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- Faces in the CrowdJune 11, 2001
Playing a sport or watching a sport, I think we must all agree, is one thing. Talking about a sport is something else again. It is a specialized activity, highly intricate, difficult to do well and hazardous. I was reminded of this the other day when, at a cocktail party in the country, close to where we live, one of the guests suddenly launched into a description of what you may (or may not) recognize when you read it to be the Williams-Amherst football game of 1948. No one had urged him to. He just did. "I remember that game as if it were yesterday," he said, and paused to let the room fall silent.
"There we were," he continued in a voice full of portent, "getting ready for the biggest game of the season. Both teams were pretty tense. I don't suppose anyone remembers which team was favored that year." He looked around the room. No one did. "Well," he went on, " Amherst was favored—very slightly favored. Still, though Lord Jeff was favored, all of us were ready to do our best for Old Eph. Well, kickoff time was approaching...."
For a while I studied the intricate tooled design on the toe of my shoe. When my attention finally wandered back to the man who was talking, I found that he was still in the first half.
"...and then, in the second quarter," he was saying, "Duffield aerialed to Cool, and Cool carried the ball to the one-inch line. The stands were going wild! Farmer carried it across! Then the Sabrinas came charging back. Well—with the help of some penalties and a couple of smart passes—they pushed over, too, for their first score. But the Jeffs failed to convert. So the score, at the half time, was Eph 7, Jeff 6...."
As the fellow's voice droned on, I glanced about the room. Faces were fixed patiently and politely on him for the most part; only here and there did I spot a surreptitious yawn. But over all the group there had crept a curious tiredness, a kind of leadenly waiting lassitude, a sense of resignation and of never-mind-it-will-be-over-in-a-while. I realized that what we had all encountered here was another of the many species of sports bores. And I decided (my mind journeying farther and farther away from the details of that insignificant contest on the long-ago gridiron) that at this beleaguered New Year's season—a time of resolutions and promises—a good thing might be to learn how to spot a sports bore and, having spotted him, to learn either how to get away from him or roadblock him before he starts indulging in his favorite activity.
It is not easy. There are, to begin with, many different kinds of sports bores in addition to the type described above who specializes in play-by-play descriptions of decade-old football games. There is a second type, for instance, who begins every sports anecdote with a detailed run-through of the rules of the game. He feels that it is important—since his story concerns baseball—that you understand how baseball is played, with three bases, a home plate, a catcher who catches, a pitcher who pitches and so on. As he passes meticulously through the pages of the rule book you may be sure you have spotted a bore of the first order.
There is a third type, however, whose approach is less obvious—by which I mean he is on you before you have had a chance to realize what is happening. This is the type who acts out the plays, and all at once there he is crouched on the carpet, calling out signals, or rolling over against the coffee table under the force of an imaginary tackle, or carrying the ball yard by yard into the dining room. As a sort of sideline, this fellow is quite apt to supply sound effects that are intended to add realism to his performance. He will simulate crowd noises, cheers, pants, groans, bones crackling, with varying degrees of success.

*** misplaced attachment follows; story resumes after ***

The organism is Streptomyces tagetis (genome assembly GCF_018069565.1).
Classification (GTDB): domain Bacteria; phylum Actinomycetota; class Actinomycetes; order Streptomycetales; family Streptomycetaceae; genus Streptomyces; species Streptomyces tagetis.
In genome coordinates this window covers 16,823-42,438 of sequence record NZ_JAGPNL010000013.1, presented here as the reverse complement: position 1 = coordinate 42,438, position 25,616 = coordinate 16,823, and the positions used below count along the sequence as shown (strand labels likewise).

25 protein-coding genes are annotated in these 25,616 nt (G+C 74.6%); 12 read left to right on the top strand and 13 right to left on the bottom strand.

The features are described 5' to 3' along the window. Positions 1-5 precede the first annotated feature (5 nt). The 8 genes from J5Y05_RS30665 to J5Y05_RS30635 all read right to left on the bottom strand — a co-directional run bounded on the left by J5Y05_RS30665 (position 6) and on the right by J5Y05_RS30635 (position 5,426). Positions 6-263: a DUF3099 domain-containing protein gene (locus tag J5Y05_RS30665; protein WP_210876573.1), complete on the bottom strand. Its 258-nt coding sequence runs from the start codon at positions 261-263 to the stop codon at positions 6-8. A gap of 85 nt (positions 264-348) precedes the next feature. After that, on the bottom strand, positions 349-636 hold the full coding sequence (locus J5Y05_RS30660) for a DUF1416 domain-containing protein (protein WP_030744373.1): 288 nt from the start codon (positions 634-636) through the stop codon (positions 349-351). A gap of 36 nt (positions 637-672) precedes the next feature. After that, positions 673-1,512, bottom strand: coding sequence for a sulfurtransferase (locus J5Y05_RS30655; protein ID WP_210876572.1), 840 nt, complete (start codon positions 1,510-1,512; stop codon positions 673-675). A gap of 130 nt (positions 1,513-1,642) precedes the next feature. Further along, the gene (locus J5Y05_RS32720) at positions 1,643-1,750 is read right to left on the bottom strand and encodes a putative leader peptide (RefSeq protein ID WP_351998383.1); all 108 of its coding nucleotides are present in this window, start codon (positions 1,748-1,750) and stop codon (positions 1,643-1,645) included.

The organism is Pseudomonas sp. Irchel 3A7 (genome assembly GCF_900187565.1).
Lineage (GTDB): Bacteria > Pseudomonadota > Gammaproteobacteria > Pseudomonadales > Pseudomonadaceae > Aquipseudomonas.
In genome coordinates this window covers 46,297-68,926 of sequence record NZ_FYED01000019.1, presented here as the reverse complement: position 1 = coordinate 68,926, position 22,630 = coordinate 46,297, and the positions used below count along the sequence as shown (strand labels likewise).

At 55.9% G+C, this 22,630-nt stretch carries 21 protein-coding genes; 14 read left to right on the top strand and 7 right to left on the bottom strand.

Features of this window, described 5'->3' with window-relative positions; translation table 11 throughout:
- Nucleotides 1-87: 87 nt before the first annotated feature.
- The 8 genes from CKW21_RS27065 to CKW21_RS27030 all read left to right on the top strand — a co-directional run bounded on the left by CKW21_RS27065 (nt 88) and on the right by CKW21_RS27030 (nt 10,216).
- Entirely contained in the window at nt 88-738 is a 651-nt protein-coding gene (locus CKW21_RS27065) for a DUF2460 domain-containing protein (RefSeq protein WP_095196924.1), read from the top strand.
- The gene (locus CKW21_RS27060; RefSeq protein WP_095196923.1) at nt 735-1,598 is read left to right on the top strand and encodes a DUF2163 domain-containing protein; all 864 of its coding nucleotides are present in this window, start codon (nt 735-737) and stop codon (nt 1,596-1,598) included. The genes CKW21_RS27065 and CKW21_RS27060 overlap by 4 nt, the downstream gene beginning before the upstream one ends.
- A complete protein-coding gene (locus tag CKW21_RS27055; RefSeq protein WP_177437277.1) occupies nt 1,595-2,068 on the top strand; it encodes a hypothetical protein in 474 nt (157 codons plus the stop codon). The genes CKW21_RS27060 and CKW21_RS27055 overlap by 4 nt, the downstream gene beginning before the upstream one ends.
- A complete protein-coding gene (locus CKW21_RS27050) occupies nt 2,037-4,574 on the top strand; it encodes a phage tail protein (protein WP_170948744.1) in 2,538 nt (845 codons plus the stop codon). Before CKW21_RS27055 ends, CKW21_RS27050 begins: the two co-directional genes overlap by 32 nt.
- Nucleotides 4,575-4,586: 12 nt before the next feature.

Type Four is the familiar type who tells you what you just saw. Up to now, we have been talking about people who describe incidents and events that, supposedly, the listener knows relatively little about. More perplexing—and just as deadly—is the person who provides a running commentary on the game while you are watching it, on the assumption that your senses are unavoidably focused elsewhere as you sit beside him (or in back of him or in front of him or three seats across from him) in the stadium. "That's Smith," he tells you as Smith gets the ball. "He's got the ball." Smith starts down the field. "There he goes," your informant explains, and then, when they get Smith on the 20-yard line, he says, "They got him." A sort of subcategory of Type Four is the fellow who tells you all about the game you have both just seen as you leave the stadium and are most concerned about remembering where you parked your car.
A fifth type is the arguer over small, technical points. Occasionally he disputes some tiny point of play, but most often he finds himself in disagreement with a piece of equipment: the mechanical scoreboard, for example, has registered a score that differs from his own; the machine that photographs the finish of a horse race is not as accurate as his eye. This type is also apt to be a statistical bore, too, and it would be a wise thing to beware of him and his statistics. "I suppose you knew that back in 1910, which was the first year of the World Series—when the Philadelphia Athletics beat the Boston Red Sox by a score of 7-5, thanks to two home runs by Kuminsky—the official dimensions of the diamond were only 70 by 70 instead of 110 by 110," said one of these fellows to me the other day.
"Oh, sure, I knew that," I said airily, trembling slightly from the impact of the statistical barrage. I had, of course, fallen a victim to the statistical bore's commonest weapon. He knew that I did not know, and was confident that unless I went to the trouble to check I would never discover that his statistics were not authentic, and that there was no one named Kuminsky.